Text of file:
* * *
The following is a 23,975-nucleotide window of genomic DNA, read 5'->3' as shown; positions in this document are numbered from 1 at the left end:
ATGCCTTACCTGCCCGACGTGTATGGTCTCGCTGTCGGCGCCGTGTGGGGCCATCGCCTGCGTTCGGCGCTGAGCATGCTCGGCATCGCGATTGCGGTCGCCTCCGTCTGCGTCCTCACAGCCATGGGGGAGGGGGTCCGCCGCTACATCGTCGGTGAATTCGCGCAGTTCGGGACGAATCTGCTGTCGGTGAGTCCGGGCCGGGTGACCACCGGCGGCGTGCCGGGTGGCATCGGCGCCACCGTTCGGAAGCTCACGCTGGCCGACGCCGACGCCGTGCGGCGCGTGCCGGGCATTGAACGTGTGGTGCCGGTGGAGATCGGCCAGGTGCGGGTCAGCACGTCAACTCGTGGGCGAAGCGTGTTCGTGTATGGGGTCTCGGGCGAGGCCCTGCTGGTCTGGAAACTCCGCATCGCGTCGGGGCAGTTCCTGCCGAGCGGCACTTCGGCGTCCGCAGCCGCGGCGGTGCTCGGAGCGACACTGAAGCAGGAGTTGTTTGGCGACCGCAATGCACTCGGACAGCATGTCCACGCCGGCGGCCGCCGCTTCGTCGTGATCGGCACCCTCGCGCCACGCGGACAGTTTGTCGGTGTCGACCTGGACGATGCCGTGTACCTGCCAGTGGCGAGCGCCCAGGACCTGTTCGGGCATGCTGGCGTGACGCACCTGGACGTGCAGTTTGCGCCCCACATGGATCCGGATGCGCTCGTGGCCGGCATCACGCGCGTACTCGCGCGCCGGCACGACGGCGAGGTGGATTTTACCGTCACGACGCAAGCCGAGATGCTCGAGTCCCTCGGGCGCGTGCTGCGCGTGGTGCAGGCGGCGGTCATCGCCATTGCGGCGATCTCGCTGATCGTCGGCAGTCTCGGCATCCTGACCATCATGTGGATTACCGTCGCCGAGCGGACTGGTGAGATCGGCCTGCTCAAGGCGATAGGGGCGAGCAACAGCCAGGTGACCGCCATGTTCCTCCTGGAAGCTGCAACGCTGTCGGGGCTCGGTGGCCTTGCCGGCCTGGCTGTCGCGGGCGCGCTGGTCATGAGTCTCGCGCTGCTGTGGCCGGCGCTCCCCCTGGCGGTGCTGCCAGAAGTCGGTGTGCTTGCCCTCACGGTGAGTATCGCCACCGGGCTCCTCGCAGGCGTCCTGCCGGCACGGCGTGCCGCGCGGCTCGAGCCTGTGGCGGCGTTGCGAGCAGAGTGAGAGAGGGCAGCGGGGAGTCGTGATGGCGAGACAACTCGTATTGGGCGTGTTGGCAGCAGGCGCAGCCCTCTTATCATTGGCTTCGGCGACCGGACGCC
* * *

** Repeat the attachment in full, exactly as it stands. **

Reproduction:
The following is a 23,975-nucleotide window of genomic DNA, read 5'->3' as shown; positions in this document are numbered from 1 at the left end:
ATGCCTTACCTGCCCGACGTGTATGGTCTCGCTGTCGGCGCCGTGTGGGGCCATCGCCTGCGTTCGGCGCTGAGCATGCTCGGCATCGCGATTGCGGTCGCCTCCGTCTGCGTCCTCACAGCCATGGGGGAGGGGGTCCGCCGCTACATCGTCGGTGAATTCGCGCAGTTCGGGACGAATCTGCTGTCGGTGAGTCCGGGCCGGGTGACCACCGGCGGCGTGCCGGGTGGCATCGGCGCCACCGTTCGGAAGCTCACGCTGGCCGACGCCGACGCCGTGCGGCGCGTGCCGGGCATTGAACGTGTGGTGCCGGTGGAGATCGGCCAGGTGCGGGTCAGCACGTCAACTCGTGGGCGAAGCGTGTTCGTGTATGGGGTCTCGGGCGAGGCCCTGCTGGTCTGGAAACTCCGCATCGCGTCGGGGCAGTTCCTGCCGAGCGGCACTTCGGCGTCCGCAGCCGCGGCGGTGCTCGGAGCGACACTGAAGCAGGAGTTGTTTGGCGACCGCAATGCACTCGGACAGCATGTCCACGCCGGCGGCCGCCGCTTCGTCGTGATCGGCACCCTCGCGCCACGCGGACAGTTTGTCGGTGTCGACCTGGACGATGCCGTGTACCTGCCAGTGGCGAGCGCCCAGGACCTGTTCGGGCATGCTGGCGTGACGCACCTGGACGTGCAGTTTGCGCCCCACATGGATCCGGATGCGCTCGTGGCCGGCATCACGCGCGTACTCGCGCGCCGGCACGACGGCGAGGTGGATTTTACCGTCACGACGCAAGCCGAGATGCTCGAGTCCCTCGGGCGCGTGCTGCGCGTGGTGCAGGCGGCGGTCATCGCCATTGCGGCGATCTCGCTGATCGTCGGCAGTCTCGGCATCCTGACCATCATGTGGATTACCGTCGCCGAGCGGACTGGTGAGATCGGCCTGCTCAAGGCGATAGGGGCGAGCAACAGCCAGGTGACCGCCATGTTCCTCCTGGAAGCTGCAACGCTGTCGGGGCTCGGTGGCCTTGCCGGCCTGGCTGTCGCGGGCGCGCTGGTCATGAGTCTCGCGCTGCTGTGGCCGGCGCTCCCCCTGGCGGTGCTGCCAGAAGTCGGTGTGCTTGCCCTCACGGTGAGTATCGCCACCGGGCTCCTCGCAGGCGTCCTGCCGGCACGGCGTGCCGCGCGGCTCGAGCCTGTGGCGGCGTTGCGAGCAGAGTGAGAGAGGGCAGCGGGGAGTCGTGATGGCGAGACAACTCGTATTGGGCGTGTTGGCAGCAGGCGCAGCCCTCTTATCATTGGCTTCGGCGACCGGACGCC